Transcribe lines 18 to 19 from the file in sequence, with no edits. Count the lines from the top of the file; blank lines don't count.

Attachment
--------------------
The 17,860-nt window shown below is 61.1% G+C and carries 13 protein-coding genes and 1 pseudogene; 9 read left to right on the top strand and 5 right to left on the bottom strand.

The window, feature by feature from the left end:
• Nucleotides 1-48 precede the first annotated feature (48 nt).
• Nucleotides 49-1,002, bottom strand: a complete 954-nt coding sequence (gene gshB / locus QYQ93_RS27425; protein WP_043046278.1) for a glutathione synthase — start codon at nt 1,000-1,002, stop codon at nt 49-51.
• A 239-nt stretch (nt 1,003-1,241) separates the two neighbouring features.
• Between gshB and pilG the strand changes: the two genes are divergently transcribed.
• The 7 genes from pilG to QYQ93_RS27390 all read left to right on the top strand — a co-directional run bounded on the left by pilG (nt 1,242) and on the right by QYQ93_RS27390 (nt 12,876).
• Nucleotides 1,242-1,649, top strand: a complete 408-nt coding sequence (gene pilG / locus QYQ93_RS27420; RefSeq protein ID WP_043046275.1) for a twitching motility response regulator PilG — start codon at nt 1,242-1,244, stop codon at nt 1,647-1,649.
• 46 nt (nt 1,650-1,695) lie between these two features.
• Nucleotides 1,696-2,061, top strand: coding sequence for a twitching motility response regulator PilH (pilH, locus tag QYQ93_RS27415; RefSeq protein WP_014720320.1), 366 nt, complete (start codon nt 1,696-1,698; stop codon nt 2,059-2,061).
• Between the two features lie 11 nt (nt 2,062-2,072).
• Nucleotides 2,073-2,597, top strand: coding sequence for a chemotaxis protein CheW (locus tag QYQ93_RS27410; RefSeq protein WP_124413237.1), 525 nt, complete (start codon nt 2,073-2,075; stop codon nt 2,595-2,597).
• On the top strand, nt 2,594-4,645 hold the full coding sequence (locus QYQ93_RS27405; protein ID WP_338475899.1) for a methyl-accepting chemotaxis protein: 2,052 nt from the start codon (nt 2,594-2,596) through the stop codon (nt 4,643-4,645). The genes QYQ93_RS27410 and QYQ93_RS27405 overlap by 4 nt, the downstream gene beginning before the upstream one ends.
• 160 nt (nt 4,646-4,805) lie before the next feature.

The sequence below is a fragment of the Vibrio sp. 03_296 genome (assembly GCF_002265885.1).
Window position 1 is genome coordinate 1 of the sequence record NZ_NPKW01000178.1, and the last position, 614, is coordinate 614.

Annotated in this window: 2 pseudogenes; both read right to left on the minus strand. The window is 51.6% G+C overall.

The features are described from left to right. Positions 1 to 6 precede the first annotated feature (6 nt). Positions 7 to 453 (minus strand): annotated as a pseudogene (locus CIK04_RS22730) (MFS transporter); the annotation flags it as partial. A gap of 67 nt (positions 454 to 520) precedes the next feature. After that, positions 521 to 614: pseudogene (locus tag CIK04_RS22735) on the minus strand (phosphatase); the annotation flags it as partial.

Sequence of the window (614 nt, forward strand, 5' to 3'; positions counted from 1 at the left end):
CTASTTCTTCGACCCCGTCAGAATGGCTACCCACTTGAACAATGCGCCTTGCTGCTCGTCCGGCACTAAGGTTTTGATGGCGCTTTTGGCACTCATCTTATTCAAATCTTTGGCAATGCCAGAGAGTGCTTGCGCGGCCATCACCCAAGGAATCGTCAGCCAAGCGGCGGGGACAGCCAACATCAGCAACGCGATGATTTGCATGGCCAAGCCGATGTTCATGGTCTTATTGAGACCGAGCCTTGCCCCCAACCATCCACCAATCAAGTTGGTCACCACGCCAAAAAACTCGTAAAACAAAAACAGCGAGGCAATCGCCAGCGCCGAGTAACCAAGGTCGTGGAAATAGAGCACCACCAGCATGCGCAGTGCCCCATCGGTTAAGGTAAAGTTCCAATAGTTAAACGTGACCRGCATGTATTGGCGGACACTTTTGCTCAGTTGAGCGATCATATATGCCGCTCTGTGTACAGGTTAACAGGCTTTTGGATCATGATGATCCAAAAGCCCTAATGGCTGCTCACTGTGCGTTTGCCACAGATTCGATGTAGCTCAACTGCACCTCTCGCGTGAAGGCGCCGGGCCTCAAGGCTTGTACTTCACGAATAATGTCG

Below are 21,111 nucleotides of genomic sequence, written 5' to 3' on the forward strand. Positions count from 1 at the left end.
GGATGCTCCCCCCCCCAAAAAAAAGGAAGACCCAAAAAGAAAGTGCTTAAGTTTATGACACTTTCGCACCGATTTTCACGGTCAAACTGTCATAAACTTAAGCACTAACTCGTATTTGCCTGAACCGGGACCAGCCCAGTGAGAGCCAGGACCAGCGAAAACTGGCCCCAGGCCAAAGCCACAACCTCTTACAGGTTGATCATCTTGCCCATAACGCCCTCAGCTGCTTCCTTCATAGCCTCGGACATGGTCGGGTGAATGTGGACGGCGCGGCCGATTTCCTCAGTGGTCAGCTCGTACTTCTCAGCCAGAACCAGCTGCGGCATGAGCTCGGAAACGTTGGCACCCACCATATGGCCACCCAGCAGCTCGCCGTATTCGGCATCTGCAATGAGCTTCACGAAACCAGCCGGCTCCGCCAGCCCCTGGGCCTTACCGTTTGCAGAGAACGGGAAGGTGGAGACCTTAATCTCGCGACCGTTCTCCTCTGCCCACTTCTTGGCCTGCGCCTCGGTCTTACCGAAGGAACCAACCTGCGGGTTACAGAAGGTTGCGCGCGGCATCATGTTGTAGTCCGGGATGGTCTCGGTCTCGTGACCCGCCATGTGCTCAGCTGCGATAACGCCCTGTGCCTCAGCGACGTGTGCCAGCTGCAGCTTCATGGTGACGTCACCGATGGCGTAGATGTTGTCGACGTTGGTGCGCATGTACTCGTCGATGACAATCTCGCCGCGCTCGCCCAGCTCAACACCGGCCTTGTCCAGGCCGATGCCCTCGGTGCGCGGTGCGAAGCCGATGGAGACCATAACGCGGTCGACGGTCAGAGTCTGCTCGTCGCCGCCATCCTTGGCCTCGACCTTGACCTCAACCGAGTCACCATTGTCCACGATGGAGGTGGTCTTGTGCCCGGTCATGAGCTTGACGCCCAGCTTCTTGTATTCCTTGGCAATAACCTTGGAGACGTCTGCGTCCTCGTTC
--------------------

The features are described from left to right. Positions 1 to 6 precede the first annotated feature (6 nt). Positions 7 to 453 (minus strand): annotated as a pseudogene (locus CIK04_RS22730) (MFS transporter); the annotation flags it as partial. A gap of 67 nt (positions 454 to 520) precedes the next feature. After that, positions 521 to 614: pseudogene (locus tag CIK04_RS22735) on the minus strand (phosphatase); the annotation flags it as partial.

Sequence of the window (614 nt, forward strand, 5' to 3'; positions counted from 1 at the left end):